Ahmaud Arbery was out for his daily jog near Brunswick, Ga., on Feb. 23, 2020, when two men chased him down in a truck as a third followed close behind with a video camera. They caught up with him, and their encounter ended with Arbery dead of two bullets to his chest. His family called it a lynching.
Prosecutors brought murder charges against Gregory McMichael, a retired police officer, his son, Travis McMichael, and the cameraman, William "Roddie" Bryan.
It was still early in the year; COVID-19 had not yet been declared a pandemic, and the nation had not yet experienced lockdowns, shutdowns or massive deaths. Breonna Taylor and George Floyd were still living. There had not yet been convulsive protests, devolving into riots and killing.
It is tempting to separate the Arbery killing from Taylor's, Floyd's and so many others because the Brunswick assailants weren't cops. But that misses the point. Like the lynching of Emmett Till in 1955 and the fatal shooting of Trayvon Martin in 2012, Arbery's killing was the result of some white Americans outraged or frightened to find young Black men and boys out of their expected place — in other words, living their lives in public as free people in a free country.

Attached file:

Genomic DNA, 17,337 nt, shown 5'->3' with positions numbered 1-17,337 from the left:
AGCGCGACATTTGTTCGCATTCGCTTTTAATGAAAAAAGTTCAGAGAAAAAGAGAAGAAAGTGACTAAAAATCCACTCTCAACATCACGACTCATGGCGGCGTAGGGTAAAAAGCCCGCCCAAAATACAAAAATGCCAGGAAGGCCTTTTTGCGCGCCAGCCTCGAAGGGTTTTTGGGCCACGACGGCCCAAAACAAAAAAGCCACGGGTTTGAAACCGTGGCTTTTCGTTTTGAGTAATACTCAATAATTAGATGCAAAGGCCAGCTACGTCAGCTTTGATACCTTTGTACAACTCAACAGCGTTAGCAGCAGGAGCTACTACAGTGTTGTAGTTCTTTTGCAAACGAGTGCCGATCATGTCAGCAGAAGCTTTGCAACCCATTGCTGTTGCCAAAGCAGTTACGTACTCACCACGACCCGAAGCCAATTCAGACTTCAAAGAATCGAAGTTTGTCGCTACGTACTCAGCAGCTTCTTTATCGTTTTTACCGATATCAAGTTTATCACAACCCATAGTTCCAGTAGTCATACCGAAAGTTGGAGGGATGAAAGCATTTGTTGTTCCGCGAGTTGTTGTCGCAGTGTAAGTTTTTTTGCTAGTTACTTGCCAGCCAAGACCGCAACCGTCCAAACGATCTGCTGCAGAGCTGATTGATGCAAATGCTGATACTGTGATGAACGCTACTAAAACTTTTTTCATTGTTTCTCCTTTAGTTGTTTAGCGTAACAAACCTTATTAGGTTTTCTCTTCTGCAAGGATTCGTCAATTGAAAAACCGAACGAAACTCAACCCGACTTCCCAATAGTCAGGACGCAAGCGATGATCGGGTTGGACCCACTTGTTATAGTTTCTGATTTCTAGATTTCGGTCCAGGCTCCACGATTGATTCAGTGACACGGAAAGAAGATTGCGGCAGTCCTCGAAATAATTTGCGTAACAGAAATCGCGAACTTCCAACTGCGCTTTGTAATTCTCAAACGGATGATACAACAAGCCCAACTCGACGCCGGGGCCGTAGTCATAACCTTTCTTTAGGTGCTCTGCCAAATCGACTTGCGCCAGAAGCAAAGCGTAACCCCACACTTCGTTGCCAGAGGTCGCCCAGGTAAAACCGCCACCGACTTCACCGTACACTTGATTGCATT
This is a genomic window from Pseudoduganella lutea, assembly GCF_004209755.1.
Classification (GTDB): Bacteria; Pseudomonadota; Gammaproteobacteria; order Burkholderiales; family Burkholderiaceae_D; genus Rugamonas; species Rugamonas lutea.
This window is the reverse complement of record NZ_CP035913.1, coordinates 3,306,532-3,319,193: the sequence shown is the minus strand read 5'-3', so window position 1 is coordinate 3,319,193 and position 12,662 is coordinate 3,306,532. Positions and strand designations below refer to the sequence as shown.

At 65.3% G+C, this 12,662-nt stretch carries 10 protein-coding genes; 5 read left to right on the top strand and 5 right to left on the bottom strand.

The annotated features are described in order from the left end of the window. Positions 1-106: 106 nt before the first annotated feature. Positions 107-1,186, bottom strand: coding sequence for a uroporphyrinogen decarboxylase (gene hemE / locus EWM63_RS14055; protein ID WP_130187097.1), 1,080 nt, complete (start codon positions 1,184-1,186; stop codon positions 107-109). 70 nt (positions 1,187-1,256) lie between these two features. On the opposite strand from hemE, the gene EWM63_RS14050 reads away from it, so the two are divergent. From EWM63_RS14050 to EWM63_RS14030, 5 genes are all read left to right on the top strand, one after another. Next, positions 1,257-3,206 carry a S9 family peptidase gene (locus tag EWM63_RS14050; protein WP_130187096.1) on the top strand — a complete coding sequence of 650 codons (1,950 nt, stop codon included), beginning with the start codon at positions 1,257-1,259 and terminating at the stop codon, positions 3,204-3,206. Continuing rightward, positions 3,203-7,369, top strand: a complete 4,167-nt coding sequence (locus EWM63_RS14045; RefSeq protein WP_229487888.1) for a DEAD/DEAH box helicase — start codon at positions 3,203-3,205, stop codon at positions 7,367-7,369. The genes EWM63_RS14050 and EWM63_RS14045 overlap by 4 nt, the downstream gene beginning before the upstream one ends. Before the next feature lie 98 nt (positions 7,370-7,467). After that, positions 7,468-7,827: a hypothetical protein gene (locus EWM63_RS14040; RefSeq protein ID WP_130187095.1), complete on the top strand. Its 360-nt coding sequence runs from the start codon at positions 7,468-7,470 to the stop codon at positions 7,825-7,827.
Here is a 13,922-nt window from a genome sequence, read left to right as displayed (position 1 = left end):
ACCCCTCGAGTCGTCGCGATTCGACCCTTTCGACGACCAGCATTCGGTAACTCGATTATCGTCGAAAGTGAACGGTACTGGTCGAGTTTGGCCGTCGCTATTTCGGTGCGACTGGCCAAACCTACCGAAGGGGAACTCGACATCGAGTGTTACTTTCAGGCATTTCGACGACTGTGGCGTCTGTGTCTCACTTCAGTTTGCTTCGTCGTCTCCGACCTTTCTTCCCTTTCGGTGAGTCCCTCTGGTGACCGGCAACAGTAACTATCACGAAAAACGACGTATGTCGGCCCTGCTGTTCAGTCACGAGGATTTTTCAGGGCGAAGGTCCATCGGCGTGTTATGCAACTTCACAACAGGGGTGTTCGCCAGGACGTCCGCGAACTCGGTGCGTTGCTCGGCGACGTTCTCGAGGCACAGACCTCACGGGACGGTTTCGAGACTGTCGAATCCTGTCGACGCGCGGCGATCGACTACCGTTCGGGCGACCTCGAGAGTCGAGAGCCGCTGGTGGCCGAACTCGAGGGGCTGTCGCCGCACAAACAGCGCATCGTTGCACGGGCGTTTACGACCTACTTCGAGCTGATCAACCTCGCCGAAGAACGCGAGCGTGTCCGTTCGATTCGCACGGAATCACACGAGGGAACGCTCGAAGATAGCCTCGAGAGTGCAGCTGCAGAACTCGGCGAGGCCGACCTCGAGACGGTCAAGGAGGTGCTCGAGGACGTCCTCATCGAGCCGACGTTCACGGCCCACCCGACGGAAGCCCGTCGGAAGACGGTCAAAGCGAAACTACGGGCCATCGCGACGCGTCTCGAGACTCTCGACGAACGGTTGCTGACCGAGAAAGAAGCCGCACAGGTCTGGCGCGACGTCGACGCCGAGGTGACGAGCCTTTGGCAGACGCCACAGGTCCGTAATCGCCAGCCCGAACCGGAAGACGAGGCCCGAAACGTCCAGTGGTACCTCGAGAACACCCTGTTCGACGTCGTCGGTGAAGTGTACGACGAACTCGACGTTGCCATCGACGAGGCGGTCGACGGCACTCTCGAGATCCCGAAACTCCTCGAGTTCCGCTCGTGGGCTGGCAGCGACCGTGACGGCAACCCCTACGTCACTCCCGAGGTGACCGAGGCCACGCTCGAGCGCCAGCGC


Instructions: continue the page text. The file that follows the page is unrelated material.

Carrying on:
Attention shifted in May after Floyd's death, which sparked the movement to roll back police presence and alter police practices. Activists who had long argued that communities could more successfully police themselves with mutual aid and without armed government officers began to be heard by wider audiences.
Arbery's killing should remind us that it's not so simple. Pull out the cops and you still have ex-cops, wannabe cops and all manner of armed vigilantes who take the concept of neighborhood watch several steps past its logical conclusion. You still have race and racism, white supremacy and Black Americans yearning to live their lives without fear of being cut down by either the neighbors or the police.
FROM AN EDITORIAL IN THE LOS ANGELES TIMES